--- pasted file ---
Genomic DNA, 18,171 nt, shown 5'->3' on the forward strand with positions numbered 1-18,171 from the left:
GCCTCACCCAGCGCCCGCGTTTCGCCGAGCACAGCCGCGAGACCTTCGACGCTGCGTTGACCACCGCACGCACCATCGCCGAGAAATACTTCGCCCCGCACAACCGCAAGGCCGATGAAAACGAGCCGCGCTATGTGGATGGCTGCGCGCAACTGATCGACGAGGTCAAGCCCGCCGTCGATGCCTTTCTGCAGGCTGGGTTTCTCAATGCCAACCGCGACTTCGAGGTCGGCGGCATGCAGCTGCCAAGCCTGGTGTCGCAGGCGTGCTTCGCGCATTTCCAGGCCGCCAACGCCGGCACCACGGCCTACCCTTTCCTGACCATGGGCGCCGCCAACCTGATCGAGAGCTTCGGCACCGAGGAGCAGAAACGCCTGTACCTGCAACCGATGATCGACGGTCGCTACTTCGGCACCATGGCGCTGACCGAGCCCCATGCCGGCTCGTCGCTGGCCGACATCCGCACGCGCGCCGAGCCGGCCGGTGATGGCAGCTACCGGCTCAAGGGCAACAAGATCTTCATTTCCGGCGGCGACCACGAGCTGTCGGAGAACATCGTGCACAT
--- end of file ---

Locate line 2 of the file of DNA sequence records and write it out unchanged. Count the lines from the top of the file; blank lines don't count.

GCCTCACCCAGCGCCCGCGTTTCGCCGAGCACAGCCGCGAGACCTTCGACGCTGCGTTGACCACCGCACGCACCATCGCCGAGAAATACTTCGCCCCGCACAACCGCAAGGCCGATGAAAACGAGCCGCGCTATGTGGATGGCTGCGCGCAACTGATCGACGAGGTCAAGCCCGCCGTCGATGCCTTTCTGCAGGCTGGGTTTCTCAATGCCAACCGCGACTTCGAGGTCGGCGGCATGCAGCTGCCAAGCCTGGTGTCGCAGGCGTGCTTCGCGCATTTCCAGGCCGCCAACGCCGGCACCACGGCCTACCCTTTCCTGACCATGGGCGCCGCCAACCTGATCGAGAGCTTCGGCACCGAGGAGCAGAAACGCCTGTACCTGCAACCGATGATCGACGGTCGCTACTTCGGCACCATGGCGCTGACCGAGCCCCATGCCGGCTCGTCGCTGGCCGACATCCGCACGCGCGCCGAGCCGGCCGGTGATGGCAGCTACCGGCTCAAGGGCAACAAGATCTTCATTTCCGGCGGCGACCACGAGCTGTCGGAGAACATCGTGCACAT